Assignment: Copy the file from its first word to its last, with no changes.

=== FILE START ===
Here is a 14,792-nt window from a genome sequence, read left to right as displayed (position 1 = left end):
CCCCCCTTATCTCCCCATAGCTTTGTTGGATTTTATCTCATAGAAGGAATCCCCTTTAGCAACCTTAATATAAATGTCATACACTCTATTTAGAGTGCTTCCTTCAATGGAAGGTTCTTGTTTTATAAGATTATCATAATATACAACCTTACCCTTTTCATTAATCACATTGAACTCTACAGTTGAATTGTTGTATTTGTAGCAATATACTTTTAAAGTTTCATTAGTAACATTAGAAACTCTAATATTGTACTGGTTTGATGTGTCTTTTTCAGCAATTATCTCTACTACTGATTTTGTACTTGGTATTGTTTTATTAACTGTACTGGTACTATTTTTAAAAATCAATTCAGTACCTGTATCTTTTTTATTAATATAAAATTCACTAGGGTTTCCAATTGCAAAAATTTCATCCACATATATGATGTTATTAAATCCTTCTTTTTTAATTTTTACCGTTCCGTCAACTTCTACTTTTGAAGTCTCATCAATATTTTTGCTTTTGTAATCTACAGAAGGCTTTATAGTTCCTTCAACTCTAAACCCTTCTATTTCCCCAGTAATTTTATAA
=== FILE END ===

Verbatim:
Here is a 14,792-nt window from a genome sequence, read left to right as displayed (position 1 = left end):
CCCCCCTTATCTCCCCATAGCTTTGTTGGATTTTATCTCATAGAAGGAATCCCCTTTAGCAACCTTAATATAAATGTCATACACTCTATTTAGAGTGCTTCCTTCAATGGAAGGTTCTTGTTTTATAAGATTATCATAATATACAACCTTACCCTTTTCATTAATCACATTGAACTCTACAGTTGAATTGTTGTATTTGTAGCAATATACTTTTAAAGTTTCATTAGTAACATTAGAAACTCTAATATTGTACTGGTTTGATGTGTCTTTTTCAGCAATTATCTCTACTACTGATTTTGTACTTGGTATTGTTTTATTAACTGTACTGGTACTATTTTTAAAAATCAATTCAGTACCTGTATCTTTTTTATTAATATAAAATTCACTAGGGTTTCCAATTGCAAAAATTTCATCCACATATATGATGTTATTAAATCCTTCTTTTTTAATTTTTACCGTTCCGTCAACTTCTACTTTTGAAGTCTCATCAATATTTTTGCTTTTGTAATCTACAGAAGGCTTTATAGTTCCTTCAACTCTAAACCCTTCTATTTCCCCAGTAATTTTATAA